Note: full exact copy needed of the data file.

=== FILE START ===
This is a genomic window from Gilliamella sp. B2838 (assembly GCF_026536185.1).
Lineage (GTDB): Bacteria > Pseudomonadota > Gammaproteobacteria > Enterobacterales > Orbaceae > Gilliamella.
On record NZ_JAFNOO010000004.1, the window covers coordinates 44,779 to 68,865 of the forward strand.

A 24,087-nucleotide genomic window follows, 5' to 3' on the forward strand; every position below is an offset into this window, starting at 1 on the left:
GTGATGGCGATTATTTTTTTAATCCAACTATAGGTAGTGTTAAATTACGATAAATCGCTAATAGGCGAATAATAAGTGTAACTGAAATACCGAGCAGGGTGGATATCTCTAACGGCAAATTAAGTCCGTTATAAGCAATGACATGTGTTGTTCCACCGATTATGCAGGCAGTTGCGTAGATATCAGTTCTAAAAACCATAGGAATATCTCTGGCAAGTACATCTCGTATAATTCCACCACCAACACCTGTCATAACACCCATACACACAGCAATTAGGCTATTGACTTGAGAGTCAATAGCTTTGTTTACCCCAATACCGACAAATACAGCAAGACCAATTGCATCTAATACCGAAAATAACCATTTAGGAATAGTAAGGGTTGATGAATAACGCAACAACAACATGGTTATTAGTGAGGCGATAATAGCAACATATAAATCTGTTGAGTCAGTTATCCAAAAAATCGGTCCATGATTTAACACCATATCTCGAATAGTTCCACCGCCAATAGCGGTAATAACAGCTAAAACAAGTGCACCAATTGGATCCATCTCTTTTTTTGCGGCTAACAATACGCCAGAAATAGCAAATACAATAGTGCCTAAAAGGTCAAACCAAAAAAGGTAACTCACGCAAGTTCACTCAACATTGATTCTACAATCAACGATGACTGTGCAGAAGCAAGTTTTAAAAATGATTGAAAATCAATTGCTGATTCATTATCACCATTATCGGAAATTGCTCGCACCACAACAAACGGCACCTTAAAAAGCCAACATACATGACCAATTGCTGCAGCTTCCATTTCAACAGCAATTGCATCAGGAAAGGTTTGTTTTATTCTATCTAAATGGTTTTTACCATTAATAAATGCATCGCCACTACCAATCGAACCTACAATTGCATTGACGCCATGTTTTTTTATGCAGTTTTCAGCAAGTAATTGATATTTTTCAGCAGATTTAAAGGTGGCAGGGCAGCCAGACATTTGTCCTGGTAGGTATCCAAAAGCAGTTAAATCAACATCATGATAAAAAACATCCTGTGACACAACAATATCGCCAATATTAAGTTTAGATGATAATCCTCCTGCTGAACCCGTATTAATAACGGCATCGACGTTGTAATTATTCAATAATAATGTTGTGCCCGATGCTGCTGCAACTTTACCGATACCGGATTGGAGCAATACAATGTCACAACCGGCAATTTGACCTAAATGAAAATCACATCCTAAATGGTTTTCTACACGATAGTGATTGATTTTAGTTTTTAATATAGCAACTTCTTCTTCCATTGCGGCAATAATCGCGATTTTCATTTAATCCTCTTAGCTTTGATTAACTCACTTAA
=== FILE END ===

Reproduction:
This is a genomic window from Gilliamella sp. B2838 (assembly GCF_026536185.1).
Lineage (GTDB): Bacteria > Pseudomonadota > Gammaproteobacteria > Enterobacterales > Orbaceae > Gilliamella.
On record NZ_JAFNOO010000004.1, the window covers coordinates 44,779 to 68,865 of the forward strand.

A 24,087-nucleotide genomic window follows, 5' to 3' on the forward strand; every position below is an offset into this window, starting at 1 on the left:
GTGATGGCGATTATTTTTTTAATCCAACTATAGGTAGTGTTAAATTACGATAAATCGCTAATAGGCGAATAATAAGTGTAACTGAAATACCGAGCAGGGTGGATATCTCTAACGGCAAATTAAGTCCGTTATAAGCAATGACATGTGTTGTTCCACCGATTATGCAGGCAGTTGCGTAGATATCAGTTCTAAAAACCATAGGAATATCTCTGGCAAGTACATCTCGTATAATTCCACCACCAACACCTGTCATAACACCCATACACACAGCAATTAGGCTATTGACTTGAGAGTCAATAGCTTTGTTTACCCCAATACCGACAAATACAGCAAGACCAATTGCATCTAATACCGAAAATAACCATTTAGGAATAGTAAGGGTTGATGAATAACGCAACAACAACATGGTTATTAGTGAGGCGATAATAGCAACATATAAATCTGTTGAGTCAGTTATCCAAAAAATCGGTCCATGATTTAACACCATATCTCGAATAGTTCCACCGCCAATAGCGGTAATAACAGCTAAAACAAGTGCACCAATTGGATCCATCTCTTTTTTTGCGGCTAACAATACGCCAGAAATAGCAAATACAATAGTGCCTAAAAGGTCAAACCAAAAAAGGTAACTCACGCAAGTTCACTCAACATTGATTCTACAATCAACGATGACTGTGCAGAAGCAAGTTTTAAAAATGATTGAAAATCAATTGCTGATTCATTATCACCATTATCGGAAATTGCTCGCACCACAACAAACGGCACCTTAAAAAGCCAACATACATGACCAATTGCTGCAGCTTCCATTTCAACAGCAATTGCATCAGGAAAGGTTTGTTTTATTCTATCTAAATGGTTTTTACCATTAATAAATGCATCGCCACTACCAATCGAACCTACAATTGCATTGACGCCATGTTTTTTTATGCAGTTTTCAGCAAGTAATTGATATTTTTCAGCAGATTTAAAGGTGGCAGGGCAGCCAGACATTTGTCCTGGTAGGTATCCAAAAGCAGTTAAATCAACATCATGATAAAAAACATCCTGTGACACAACAATATCGCCAATATTAAGTTTAGATGATAATCCTCCTGCTGAACCCGTATTAATAACGGCATCGACGTTGTAATTATTCAATAATAATGTTGTGCCCGATGCTGCTGCAACTTTACCGATACCGGATTGGAGCAATACAATGTCACAACCGGCAATTTGACCTAAATGAAAATCACATCCTAAATGGTTTTCTACACGATAGTGATTGATTTTAGTTTTTAATATAGCAACTTCTTCTTCCATTGCGGCAATAATCGCGATTTTCATTTAATCCTCTTAGCTTTGATTAACTCACTTAA